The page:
I like the Curve because it has a nice large screen for messaging, managing appointments, and so on. It also has a full keyboard, like a miniaturized computer keyboard, so it is much easier to type out text messages and emails. It’s relatively small compared to other smartphones so it’s not as unweildy as some when it comes to actually using it as a phone. Another reason I’ve settled on a Blackberry is because there is a vast number of 3rd party applications available, and it’s more widely established and supported than Windows Mobile devices or the oh-so-glitzy Apple iPhone.
My wife had previously been eyeballing the LG VX8350, a nice, music-capable phone (on Verizon) that has recieved some very good reviews. As I was researching phones I ran across another phone I thought she might like and she immediately fell in love with it. The phone is an LG enV2, which is considered a “messaging phone.” It’s not quite a smartphone, but it’s more than just a basic phone. The enV2 has a clamshell design that hinges open to reveal a full keyboard and a second, larger display inside. Though neither of us have done a lot of text messaging in the past, she likes the design of the phone so much that it won her over anyway. This is especially true since I will have a phone that will make it easier for texting back and forth with each other. Additionally it has music-phone features, great battery life, and a sturdy design, which add up to a very compelling feature set. Like the VX8350 it too has recieved good reviews.
There were a few factors that ultimately factored into our final decision. With me wanting a Blackberry I could go to just about any carrier and pretty much get the same phone. However, with my wife really liking the enV2, Verizon was looking more likely. As I mentioned coverage was a big factor, and Verizon was on top there as well. Unsurprisingly, cost was another consideration. We have been able to save a lot of money the past few years by sharing a plan with my parents.
The last time we renewed our plan we were already in Indiana and checked about changing our numbers over to local Indiana numbers. At the time the folks at Verizon said it wasn’t possible to have one plan with phones numbers from both Indiana and Virginia on it. Since we are really ready to switch our numbers over to local numbers now we were thinking that we wouldn’t be able to share a plan with them. Though we knew this would mean paying more for a plan it would allow us to drop our land line and save some money to use towards the increased cost.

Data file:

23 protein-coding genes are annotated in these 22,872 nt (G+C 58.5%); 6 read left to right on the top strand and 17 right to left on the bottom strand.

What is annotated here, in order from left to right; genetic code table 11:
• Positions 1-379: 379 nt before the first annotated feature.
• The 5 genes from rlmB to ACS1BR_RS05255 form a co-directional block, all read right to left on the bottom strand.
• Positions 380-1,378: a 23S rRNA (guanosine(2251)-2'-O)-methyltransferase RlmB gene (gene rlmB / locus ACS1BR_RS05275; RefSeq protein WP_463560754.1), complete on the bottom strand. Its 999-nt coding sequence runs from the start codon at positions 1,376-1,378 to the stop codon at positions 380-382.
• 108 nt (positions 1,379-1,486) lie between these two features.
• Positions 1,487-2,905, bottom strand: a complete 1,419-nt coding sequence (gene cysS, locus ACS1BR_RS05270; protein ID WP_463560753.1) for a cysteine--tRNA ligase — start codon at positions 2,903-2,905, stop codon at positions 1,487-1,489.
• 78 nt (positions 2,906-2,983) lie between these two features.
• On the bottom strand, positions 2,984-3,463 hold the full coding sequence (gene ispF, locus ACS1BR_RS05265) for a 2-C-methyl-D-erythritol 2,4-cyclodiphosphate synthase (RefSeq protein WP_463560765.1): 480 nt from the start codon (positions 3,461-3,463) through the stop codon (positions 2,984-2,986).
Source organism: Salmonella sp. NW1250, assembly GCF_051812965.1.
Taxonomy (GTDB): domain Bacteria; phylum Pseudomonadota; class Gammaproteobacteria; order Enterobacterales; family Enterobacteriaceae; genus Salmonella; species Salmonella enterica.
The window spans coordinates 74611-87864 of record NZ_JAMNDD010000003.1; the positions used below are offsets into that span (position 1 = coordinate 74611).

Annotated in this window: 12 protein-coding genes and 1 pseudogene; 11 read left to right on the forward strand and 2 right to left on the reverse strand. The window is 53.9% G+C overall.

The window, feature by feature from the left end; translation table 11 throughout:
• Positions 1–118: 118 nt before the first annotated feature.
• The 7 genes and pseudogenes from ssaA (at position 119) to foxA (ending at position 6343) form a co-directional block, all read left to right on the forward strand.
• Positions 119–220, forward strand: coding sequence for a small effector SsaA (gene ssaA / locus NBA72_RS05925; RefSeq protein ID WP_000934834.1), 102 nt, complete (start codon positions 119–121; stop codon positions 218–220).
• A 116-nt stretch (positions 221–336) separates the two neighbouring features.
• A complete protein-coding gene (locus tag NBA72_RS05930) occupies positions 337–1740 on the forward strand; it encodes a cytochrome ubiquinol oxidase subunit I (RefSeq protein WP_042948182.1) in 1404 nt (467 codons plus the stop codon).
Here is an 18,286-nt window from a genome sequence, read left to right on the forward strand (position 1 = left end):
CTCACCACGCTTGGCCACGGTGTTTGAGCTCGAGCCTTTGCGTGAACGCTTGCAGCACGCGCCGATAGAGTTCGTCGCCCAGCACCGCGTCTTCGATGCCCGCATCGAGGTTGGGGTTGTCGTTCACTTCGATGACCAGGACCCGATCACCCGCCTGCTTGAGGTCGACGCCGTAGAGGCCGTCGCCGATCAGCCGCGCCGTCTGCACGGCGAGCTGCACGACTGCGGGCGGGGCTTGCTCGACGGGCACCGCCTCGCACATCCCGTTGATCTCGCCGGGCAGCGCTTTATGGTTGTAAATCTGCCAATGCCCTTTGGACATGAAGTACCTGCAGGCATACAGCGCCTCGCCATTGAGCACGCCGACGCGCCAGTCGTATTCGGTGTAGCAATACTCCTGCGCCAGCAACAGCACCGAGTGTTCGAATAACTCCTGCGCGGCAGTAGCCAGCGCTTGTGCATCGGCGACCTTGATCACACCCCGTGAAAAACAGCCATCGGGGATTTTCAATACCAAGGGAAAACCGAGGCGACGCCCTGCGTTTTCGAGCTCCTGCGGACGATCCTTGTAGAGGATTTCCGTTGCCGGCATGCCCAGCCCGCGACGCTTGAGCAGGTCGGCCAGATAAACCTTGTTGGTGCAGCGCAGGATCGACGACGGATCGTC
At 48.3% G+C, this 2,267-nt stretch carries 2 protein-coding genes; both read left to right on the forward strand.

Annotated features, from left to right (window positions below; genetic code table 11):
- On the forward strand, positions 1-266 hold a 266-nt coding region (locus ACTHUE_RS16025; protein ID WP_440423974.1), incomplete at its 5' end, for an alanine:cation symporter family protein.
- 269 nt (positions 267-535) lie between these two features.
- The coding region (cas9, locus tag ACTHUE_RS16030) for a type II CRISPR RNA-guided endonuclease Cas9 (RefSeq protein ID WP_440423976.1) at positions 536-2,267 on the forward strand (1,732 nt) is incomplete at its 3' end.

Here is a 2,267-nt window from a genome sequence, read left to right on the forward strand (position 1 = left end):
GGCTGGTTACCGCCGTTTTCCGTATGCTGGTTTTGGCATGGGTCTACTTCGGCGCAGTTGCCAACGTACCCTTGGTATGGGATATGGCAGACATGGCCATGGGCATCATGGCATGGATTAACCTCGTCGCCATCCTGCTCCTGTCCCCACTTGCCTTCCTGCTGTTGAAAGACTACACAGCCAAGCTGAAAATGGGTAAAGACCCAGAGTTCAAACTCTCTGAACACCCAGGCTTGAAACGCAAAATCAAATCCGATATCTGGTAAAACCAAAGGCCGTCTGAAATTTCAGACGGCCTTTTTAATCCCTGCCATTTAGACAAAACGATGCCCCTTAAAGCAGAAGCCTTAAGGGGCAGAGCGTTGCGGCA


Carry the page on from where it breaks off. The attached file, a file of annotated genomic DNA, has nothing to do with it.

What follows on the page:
This all changed as I was reading through some Verizon literature I got from a local reseller. In one little paragraph it mentioned exactly what we hoped to do – sharing a family plan with family in other areas of the country with everyone having local numbers to where they live. And so I called up the Verizon telephone sales number and asked them about it. According to him not only is what we would need possible, but it’s quite easily accomplished. So that hurdle that I previously anticipated no longer existed.
By continuing to share a plan with them we could upgrade to a plan that includes unlimited text messaging to anyone on any network for less than we would pay for basic cell phone service alone on our own. All of this gave Verizon a distinct advantage as we prepared to make a final decision on what to do.
At this point we’re planning in the next couple weeks to check into any additional discounts we might be able to get and figuring out exactly when to take the leap to renew our contract for another two years, purchase new phones, finally get Indiana cell numbers, cancel our land-line phone service, and have our DSL switched over to a new package that doesn’t require a land-line.
It’s been a circuitous path to end up back where I started, with Verizon, but I feel that having done all of this research I can do so with confidince. I know that we’ll be getting good coverage, phones we like, services we will use (like unlimited in-network calling and unlimited texting), and as good a price as we would be able to find.
I don’t know how informative or helpful this lengthy post will be for anyone else, but I think this has been an experience worth sharing. I expect that as we get our new phones and so forth that I’ll write a couple posts about my experiences with a Blackberry. I’ve promised my wife that I will not become a “crackberry” addict and I’ve given her full permission to point out if I am doing so. I give the rest of you the permission to do the same. If I start to show symptoms … please encourage me to seek professional help!